How to Minimize the Fuss an Estate Will Cause

Posted on: 14 May 2020

One of the biggest worries people tend to have when it comes to dealing with estates is how to keep the difficulty level to a minimum. This usually means asking an estate planning attorney how to keep as much of the process out of probate as possible. Let's look at what options an estate planning lawyer might tell you to consider.

Set Up Payable-Upon-Death Paperwork for Accounts

Numerous forms of financial accounts aren't required by law to be transferred via probate. The trick, however, is to have the right paperwork on file so the institutions that hold those accounts will be able to transfer them. If there is such paperwork on file, all the person receiving the proceeds from the account will have to do is bring in a death certificate. There may be a bit of a verification process, but once that's concluded, the account should be transferred.

Joint Ownership

Establishing joint ownership of a business is a great way to ensure other parties will get control of it when you pass. For example, someone with two adult children might name them as minority owners of the business. The parent would retain control of the business in their lifetime, and rights of survivorship could be transferred to their descendants after they die.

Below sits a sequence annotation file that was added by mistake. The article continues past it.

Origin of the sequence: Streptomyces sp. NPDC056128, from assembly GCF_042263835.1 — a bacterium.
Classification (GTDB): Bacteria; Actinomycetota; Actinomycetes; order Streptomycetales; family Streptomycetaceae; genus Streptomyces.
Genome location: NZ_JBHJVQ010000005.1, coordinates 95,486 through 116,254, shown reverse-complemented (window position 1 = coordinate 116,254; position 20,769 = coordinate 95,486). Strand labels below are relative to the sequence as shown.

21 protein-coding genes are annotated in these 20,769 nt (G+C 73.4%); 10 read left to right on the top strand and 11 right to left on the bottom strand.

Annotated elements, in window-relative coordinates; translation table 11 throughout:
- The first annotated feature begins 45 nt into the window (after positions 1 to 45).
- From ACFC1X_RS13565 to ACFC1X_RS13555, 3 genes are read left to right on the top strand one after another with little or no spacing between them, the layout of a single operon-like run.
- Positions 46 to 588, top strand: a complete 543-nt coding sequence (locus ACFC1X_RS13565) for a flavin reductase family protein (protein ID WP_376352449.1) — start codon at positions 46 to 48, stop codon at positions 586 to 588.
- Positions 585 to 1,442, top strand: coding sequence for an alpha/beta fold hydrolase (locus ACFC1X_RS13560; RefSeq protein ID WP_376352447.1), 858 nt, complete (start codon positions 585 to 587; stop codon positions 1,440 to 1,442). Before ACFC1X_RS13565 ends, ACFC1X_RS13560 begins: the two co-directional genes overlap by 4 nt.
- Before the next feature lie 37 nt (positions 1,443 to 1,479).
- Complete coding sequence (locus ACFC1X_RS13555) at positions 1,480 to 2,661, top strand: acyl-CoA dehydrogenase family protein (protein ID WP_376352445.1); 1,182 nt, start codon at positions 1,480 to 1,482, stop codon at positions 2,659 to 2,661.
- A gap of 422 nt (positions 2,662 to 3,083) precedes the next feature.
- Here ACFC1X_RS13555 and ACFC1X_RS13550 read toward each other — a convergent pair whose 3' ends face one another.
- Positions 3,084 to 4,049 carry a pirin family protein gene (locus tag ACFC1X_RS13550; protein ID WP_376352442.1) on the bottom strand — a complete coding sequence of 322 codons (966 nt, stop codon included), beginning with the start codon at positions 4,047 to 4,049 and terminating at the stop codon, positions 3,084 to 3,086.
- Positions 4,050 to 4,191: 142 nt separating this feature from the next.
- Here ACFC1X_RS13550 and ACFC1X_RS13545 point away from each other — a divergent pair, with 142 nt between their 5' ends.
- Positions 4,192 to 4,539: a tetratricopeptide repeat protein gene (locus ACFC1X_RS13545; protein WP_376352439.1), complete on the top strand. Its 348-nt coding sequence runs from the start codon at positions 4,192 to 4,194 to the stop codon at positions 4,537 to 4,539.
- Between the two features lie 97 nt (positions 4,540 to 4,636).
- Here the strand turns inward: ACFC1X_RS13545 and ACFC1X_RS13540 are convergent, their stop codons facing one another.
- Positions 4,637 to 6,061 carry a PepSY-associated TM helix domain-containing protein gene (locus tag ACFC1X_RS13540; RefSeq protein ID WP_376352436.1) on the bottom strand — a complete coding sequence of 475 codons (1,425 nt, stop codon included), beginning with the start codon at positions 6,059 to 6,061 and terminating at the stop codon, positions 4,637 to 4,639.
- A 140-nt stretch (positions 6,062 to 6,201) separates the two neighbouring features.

Sell Property

An estate planning attorney will tell you this is a pretty radical plan, but it serves a purpose if you absolutely wish for the beneficiaries to avoid probate. Selling the property allows you to convert it to cash. You can then deposit the cash into accounts that will have payable-upon-death requirements attached to them.

Revocable Living Trust

One major advantage of this approach is that it allows some flexibility for scenarios other than death. Some companies, like, know that you can have the trust transferred if you disappear or are incapacitated. A will can be triggered by your passing, transferring assets into the trust. Some folks go so far as to have the will only create a trust once they die.

Keep Taxes and Bills Paid

Among the parties outside of your family, the ones with the most power to force a probate hearing are the government and your creditors. Try to keep these folks paid up as much as possible on taxes, credit, mortgages, and other items. As long as they don't have a complaint, they can't force the issue. Some remaining debts will have to be retired, but that's a job that every executor should be able to tackle.